. In the denominator of Eq. 6, both the halo radius and circular velocity can easily be derived from the halo mass. Then, one needs to know the angular momentum and mass of a halo to calculate the spin parameter and this explains why Bullock’s definition has been widely adopted in many literatures. Finally, the Bullock’s spin parameter can be reduced to the form of
where Δ
_{vir}
≡ Δ
_{c}
/(1 +
x
). In this equation, it is interesting to see that the Bullock’s definition seems to have an apparent redshift dependence. However, this is just due to the virial overdensity which is defined over the critical density that changes with redshift (see Eq. 9).
— Scatter plots of with respect to λ_{P} at z = 0, 1, 2, and 3 (from top left panel to bottom right panel). Halo potentials are measured with the same smoothing length (𝜖) as used in the simulation run.
N
-body cosmological simulations of collisionless systems, zero-distance singularity in the Newtonian potential law of gravity (Φ ∝ 1/
r
) is present. To suppress the divergence of the Newtonian force at short distances, simulations have typically adopted Plummer potential model as a softened (or smoothed) Newtonian gravity as shown in Eq. 2. This implies that the gravitational potential is systematically biased in simulation if a non-zero softening length (or force resolution) is adopted. Note that in our simulation, we adopted the Plummer potential model and the force resolution is fixed by the mean particle separation
as 𝜖 =
/10 = 0.036
h
^{−1}
Mpc.
In what follows, we describe how the potential model affects the measurement of original spin parameter (λ) of simulated halos.
Fig. 2
shows the spin parameters for 𝜖 ≠ 0 (Plummer potential model; λ
_{P}
) and 𝜖 = 0 (Newtonian potential model; λ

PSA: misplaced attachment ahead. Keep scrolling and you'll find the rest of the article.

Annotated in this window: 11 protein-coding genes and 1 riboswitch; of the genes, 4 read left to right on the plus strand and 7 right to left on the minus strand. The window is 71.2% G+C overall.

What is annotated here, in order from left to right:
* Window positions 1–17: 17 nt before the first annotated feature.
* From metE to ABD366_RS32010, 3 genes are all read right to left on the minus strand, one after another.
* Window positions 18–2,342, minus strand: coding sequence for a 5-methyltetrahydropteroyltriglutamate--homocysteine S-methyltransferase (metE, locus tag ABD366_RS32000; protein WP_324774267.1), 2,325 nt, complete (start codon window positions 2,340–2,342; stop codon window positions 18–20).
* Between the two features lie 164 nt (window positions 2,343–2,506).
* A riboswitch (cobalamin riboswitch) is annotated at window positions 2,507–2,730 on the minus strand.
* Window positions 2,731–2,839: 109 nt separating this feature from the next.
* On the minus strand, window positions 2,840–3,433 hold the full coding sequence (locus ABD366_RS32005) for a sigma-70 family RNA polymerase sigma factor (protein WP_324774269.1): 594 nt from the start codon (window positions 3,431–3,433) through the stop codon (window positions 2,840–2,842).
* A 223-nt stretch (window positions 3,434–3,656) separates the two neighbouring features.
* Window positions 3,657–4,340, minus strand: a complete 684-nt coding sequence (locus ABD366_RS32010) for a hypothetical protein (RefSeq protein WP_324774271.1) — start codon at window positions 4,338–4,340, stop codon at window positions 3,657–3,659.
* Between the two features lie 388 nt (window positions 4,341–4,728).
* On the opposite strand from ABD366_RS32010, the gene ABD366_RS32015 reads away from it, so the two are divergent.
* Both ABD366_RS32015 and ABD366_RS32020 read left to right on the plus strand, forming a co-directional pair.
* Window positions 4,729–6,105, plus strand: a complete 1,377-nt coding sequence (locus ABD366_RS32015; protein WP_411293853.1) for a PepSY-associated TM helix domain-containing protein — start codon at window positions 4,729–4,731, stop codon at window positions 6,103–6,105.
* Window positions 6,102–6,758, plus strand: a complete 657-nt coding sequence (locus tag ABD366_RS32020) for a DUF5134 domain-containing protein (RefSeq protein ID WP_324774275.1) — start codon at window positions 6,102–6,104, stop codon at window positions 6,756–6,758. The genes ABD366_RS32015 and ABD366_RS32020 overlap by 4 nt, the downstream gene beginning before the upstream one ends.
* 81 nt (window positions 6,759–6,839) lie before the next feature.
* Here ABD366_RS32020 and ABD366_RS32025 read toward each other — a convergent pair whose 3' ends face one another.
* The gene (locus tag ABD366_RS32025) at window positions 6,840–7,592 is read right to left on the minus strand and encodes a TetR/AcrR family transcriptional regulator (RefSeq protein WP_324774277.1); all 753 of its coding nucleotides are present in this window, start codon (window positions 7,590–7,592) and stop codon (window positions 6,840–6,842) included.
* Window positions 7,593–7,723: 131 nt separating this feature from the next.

_{N}
), which shows the original spin parameter is not seriously affected by the force resolution, 𝜖 (or potential model). But there seems to be a slight redshift evolution of the spin relation between the potential models: at higher redshift, the λ of the Newtonian model tends to be larger than the Plummer model.
— Relations between λ_{N} and λ_{P} , which are measured with the Plummer (x -axis) and Newtonian (y -axis) potentials.
In
Fig. 3
we show the relation between the origi- nal and Bullock’s spin parameters in the Newtonian potential model at several redshifts (
z
= 0, 1, 2, and 3). In this figure, λ
_{N}
and
seem to be comparable to each other at
z
= 0, which is consistent with the findings in the previous studies. However, we found a slight redshift evolution of λ′ becoming larger than λ. As a result, we conclude that the significant offset of
from λ
_{P}
mostly comes from the adopted potential model. At higher redshifts, a larger offset between λ
_{P}
and
is found, while
shows less redshift evolution. In Section 5, we will discuss in detail.
— Relation between λ_{N} and in the Newtonial potential model at z = 0, 1, 2, and 3.
Now, we address how the Plummer potential model affects especially on the λ′ in detail. First, we want to quantify how much the halo circular velocity is affected by the potential softening in the simulation. The analytic functional form for the circular velocity in the Plummer model can be found in the appendix of Gerner (1996) in the virialized isothermal case. By fitting the numerical estimations, we obtained the following fitting function,
where
V_{P}
and
V_{N}